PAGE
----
Maintaining a healthy lifestyle as a trucker is notoriously difficult, and one of the main culprits is the lack of healthy food on the road. Fast food chains have been progressing toward healthier options in recent years, but when they’re serving your every meal, snack, and beverage, any extra calories, fat, and sugar add up fast. Below we outlined some of the key reasons and best ways for truckers to adopt healthier eating habits, and some options to make the most of what’s readily available.  

Why Eating Healthy is So Important 

According to a national survey of the trucking industry, 69% of truckers are obese—twice the average of the national adult working population. Obesity puts truckers at a higher risk of developing type 2 diabetes, sleep apnea, and heart disease, as well as a number of other health risk factors.  

These risk factors not only threaten your life—which is absolutely the more pressing matter—but what many truckers might not fully grasp is they also threaten your livelihood. The medical conditions that often accompany obesity, such as high blood pressure and diabetes, can put a driver at risk of not being medically qualified to drive. 

Why Eating Healthy is So Hard for Truckers 

It’s not just you or your willpower. While there might be healthy food available on the road, there’s both less of it, and it’s more expensive. Restaurants almost never run specials on salads and turkey sandwiches—it’s the country-fried steak or their specialty dessert. Truck stops likewise aren’t trying to give away apples and granola bars for 50 cents each—it’s the family size bag of chips or king size candy bar with the florescent orange sale tag.   

Truckers will note that while the car side of truck stops have more healthy options, it can be difficult to get even a regular size candy bar behind the fuel desk (King size only there!). That’s why one of our key tips is to cruise the car side of the truck stop for your food options first, keeping your truck-side checkout to fuel only.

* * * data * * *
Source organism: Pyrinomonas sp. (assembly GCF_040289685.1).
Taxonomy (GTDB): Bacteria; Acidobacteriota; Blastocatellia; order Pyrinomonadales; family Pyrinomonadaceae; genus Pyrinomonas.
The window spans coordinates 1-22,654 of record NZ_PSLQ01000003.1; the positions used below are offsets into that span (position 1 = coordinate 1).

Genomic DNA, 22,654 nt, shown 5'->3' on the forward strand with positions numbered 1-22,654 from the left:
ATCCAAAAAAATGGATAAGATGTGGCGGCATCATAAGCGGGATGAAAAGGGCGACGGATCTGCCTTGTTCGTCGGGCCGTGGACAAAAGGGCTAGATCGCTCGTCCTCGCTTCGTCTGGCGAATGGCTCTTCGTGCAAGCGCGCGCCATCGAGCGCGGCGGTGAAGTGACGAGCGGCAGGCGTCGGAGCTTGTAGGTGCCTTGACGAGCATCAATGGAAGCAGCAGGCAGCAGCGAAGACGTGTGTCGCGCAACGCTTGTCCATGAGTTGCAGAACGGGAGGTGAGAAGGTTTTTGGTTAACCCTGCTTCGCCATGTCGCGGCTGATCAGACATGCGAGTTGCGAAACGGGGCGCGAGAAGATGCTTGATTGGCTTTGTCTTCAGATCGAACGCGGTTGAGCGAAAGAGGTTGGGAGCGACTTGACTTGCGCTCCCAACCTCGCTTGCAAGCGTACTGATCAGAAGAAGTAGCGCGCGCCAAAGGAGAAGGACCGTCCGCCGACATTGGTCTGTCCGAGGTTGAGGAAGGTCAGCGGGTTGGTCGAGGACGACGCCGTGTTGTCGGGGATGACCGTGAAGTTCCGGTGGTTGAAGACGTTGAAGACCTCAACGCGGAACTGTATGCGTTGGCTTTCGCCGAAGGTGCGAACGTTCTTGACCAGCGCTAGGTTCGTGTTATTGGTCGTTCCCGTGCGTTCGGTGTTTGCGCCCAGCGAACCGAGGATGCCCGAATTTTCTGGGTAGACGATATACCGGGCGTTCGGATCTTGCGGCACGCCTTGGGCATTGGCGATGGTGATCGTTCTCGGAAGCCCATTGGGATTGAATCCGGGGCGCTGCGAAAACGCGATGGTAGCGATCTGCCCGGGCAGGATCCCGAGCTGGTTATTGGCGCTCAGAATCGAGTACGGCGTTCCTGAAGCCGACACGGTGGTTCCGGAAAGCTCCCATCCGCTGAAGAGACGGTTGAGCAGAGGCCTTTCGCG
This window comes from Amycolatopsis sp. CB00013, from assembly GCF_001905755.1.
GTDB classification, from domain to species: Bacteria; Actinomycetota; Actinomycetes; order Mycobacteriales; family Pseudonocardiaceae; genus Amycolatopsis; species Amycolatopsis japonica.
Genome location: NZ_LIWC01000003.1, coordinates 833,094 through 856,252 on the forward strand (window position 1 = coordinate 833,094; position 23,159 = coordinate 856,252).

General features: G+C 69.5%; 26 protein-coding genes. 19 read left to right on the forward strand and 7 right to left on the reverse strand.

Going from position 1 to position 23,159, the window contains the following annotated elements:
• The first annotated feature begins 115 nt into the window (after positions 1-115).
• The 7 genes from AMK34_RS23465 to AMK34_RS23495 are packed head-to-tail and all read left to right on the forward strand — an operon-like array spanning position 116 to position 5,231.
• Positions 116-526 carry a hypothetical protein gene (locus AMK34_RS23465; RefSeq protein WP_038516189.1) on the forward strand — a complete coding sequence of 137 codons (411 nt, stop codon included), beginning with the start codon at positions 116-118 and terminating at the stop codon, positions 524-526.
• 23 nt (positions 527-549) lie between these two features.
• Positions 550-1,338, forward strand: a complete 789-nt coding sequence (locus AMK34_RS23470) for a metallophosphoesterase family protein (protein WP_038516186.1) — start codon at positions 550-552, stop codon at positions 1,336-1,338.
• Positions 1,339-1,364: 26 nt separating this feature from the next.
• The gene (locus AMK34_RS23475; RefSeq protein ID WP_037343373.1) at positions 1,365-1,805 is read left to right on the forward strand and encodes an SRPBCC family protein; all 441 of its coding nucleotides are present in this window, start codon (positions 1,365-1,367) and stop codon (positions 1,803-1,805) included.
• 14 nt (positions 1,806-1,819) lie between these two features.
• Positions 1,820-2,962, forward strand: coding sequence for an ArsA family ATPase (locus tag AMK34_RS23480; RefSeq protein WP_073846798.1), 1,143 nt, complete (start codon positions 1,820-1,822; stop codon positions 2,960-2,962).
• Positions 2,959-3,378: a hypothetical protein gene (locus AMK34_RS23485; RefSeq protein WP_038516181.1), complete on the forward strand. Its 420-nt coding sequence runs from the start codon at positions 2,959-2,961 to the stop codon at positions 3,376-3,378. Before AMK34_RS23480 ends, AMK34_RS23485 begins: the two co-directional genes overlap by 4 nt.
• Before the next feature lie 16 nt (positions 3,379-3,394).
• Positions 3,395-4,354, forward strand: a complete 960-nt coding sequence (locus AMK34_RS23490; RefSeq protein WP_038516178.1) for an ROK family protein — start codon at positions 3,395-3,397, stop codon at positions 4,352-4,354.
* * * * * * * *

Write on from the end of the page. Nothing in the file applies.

The Number One Way to Eat Healthy on the Road  

You’ve heard it before, we’re sure. The number one way to eat healthy on the road is to bring your own food. Besides being healthy, bringing your own food also means fewer stops, less spending, and that you’ll have the type of food you actually want to eat.  

Bringing your own food requires investment of time and money, though. You need a mini-fridge, and investing in a quality one at the outset can save you long term headaches. Truckers also laud the benefits of mini-ovens and stoves—usually about the size of a tacklebox. You can even get a slow cooker and cook while you’re driving.  

While bringing your own food takes some planning on the front end, you make that time—and money—up while driving. Stops can be reserved for fueling, loading, and unloading only, and you can eat while you wait at these stops. You can also have readily available snacks so you aren’t starving when you finally stop for a break, meaning your knee-jerk reaction won’t be to order the super-sized fast-food meal.  

If planning and packing every meal just seems too high a bar to set yet, that’s okay. We’ve outlined the healthiest breakfasts, snacks, beverages, and lunches/dinners that you can almost always find on the road—and what to look out for on your journey to healthier eating.  


The best breakfast on the road:  

  • Fresh Fruit 
  • Hard boiled eggs 
  • Peanut butter on toast 

You could have all three for under 300 calories in most cases. Almost every truck stop is going to have hard boiled eggs in the fridge and some kind of fresh fruit. Pack some peanut butter in your truck and your favorite whole wheat bread, and you’re set. 

Hidden hazards: Yogurt, instant oatmeal, and protein bars/granola bars all seem like go-to healthy options available at most truck stops. But beware: these products can be notoriously packed with sugar, so much so that you might as well be having a candy bar or a doughnut. Check the label and try to keep it to 12 grams of sugar or less.   

In a pinch: A good ole Egg McMuffin is less than 300 calories and only 11 grams of fat. Dunkin’s Ham, Egg, and Cheese Wrap is even healthier, with less than 200 calories and nine grams of protein. As a general rule of thumb, ham is a better option than bacon, sausage, or fried chicken, and toast or wraps will be lower in calories than biscuits.  


The best beverage on the road: water. Truckers who switch to water and/or seltzer report needing less caffeine to stay awake. Less caffeine also means fewer restroom breaks, as caffeine is a natural diuretic.